Sleeping Mat/Pillow – Easy. Do the same thing you’d do for your sleeping bag. Hang it, lay it out, get it dry, put it away and you are good for the next one.
Misc Gear – Get all your gear dry. The only way to keep things nice (in spite of the tiny critter… we can’t have nice things, I know… but we never stop trying!) is to take care of it. If the flashlights are wet, open them up. Dry it out, all of it. The last thing anyone wants is to start packing for the next adventure only to find something doesn’t work or is in major need of a deep clean. That kind of surprise will wreak havoc on the excitement for the next trip.
Should we go camping if it’s going to rain?
We see this question frequently on camping groups we’re part of. Our main suggestion is to look at how much rain there might be. If it’s going to only rain at night, we’d likely go. If it’s going to rain 75% of every day, we might stay home.
You also need to look at the actual weather besides the rain. Momma critter went on a camping trip with friends that was not only rainy, but it was HOT. Being stuck in a humid tent with no windows open because it’s raining is unbearable. We actually packed up and left before the following night. It’s ok to pack up and leave or to not go.
Also watch out for thunderstorms and wind. Tents aren’t made to withstand terrible storms and you don’t want your tent to collapse in a windy rain storm. Stay safe and keep an eye on the weather.
How do you cook camp food in the rain?
The best way to cook camp food is to bring easy to eat meals. This usually means just-add-water backpacking meals. We always pack one or two just incase. If you’re going with quick and easy to eat meals, this often means starting with boiling water. Check out our guide on the best and fastest ways to boil water here.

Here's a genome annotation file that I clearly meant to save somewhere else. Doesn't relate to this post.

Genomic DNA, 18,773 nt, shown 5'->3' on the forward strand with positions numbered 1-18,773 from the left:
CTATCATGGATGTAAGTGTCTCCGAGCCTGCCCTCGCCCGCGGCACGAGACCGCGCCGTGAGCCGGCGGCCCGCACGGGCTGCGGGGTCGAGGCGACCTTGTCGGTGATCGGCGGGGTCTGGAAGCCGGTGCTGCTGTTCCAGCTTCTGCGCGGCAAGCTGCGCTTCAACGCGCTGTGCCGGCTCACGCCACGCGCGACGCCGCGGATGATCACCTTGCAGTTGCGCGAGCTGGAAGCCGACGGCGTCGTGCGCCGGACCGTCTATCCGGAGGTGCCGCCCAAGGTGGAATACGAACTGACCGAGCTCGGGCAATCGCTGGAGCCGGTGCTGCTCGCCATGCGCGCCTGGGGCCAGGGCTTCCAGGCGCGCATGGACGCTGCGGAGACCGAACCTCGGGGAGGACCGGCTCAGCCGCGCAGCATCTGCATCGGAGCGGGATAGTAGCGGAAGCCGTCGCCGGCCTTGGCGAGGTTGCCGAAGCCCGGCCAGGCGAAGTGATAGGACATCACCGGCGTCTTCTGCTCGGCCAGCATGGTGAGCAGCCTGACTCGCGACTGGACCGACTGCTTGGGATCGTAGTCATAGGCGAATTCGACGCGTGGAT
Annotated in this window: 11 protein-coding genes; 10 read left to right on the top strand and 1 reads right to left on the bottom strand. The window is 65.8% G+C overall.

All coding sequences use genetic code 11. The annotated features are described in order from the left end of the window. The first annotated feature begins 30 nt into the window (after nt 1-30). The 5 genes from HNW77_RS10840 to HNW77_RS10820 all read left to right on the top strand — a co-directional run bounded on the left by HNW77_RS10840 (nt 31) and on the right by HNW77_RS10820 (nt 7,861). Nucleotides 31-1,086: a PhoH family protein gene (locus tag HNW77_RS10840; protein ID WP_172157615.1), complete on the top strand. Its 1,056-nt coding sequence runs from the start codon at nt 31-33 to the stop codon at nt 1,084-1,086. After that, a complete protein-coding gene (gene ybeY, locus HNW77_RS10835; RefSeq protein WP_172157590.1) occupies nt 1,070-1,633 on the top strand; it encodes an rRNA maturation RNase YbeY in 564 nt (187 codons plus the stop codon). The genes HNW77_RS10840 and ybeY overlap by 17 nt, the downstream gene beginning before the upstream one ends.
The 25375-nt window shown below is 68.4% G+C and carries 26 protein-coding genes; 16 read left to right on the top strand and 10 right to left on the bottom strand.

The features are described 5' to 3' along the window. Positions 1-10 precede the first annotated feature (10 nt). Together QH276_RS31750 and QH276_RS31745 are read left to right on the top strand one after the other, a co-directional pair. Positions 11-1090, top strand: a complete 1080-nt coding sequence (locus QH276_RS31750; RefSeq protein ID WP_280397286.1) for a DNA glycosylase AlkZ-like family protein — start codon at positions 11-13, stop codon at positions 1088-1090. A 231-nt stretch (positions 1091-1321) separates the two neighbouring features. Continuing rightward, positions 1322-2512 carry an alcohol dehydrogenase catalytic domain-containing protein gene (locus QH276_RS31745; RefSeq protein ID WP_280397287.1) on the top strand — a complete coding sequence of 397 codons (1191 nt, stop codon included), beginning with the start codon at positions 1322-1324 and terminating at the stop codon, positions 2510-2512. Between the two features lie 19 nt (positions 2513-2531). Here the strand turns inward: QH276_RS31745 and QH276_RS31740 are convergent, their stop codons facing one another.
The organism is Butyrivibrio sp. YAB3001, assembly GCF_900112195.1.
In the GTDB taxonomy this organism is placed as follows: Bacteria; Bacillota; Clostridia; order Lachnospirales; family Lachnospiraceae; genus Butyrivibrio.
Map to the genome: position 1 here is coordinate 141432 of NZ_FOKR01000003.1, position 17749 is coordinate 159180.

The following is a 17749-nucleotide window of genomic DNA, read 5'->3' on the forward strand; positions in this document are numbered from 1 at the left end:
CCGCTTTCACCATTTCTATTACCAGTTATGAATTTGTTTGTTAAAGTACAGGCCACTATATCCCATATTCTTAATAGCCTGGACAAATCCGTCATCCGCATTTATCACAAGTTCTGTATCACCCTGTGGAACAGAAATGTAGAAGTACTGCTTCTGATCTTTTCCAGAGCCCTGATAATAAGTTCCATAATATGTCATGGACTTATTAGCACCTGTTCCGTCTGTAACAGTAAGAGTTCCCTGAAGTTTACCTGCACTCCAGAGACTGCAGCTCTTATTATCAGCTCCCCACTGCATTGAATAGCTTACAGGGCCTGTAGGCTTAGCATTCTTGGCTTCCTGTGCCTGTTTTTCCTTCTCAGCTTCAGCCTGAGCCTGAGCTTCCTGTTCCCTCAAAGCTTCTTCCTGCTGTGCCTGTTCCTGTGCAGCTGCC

Is Camping fun in the rain?
Yes, it sure can be! Recently we had an unexpected rainstorm while we were hiking and looking for morel mushrooms. We double-timed it back to camp, tucked all of our outside gear under the picnic table and dove in the tent. After a bit of family snuggling to warm up, we played a few games, read books and told stories. Once the rain stopped it was dinner time and we enjoyed the rest of the evening.
Now pack up your rain gear and go scurry around!
I’m Molly Foss, aka Momma Critter. I’ve been camping since I was 9 years old and I always wanted to be Robin Hood and live in the forest when I grew up. I’m excited to share my love of camping with my son as he grows up. My favorite thing to do while camping is roast marshmallows over the fire.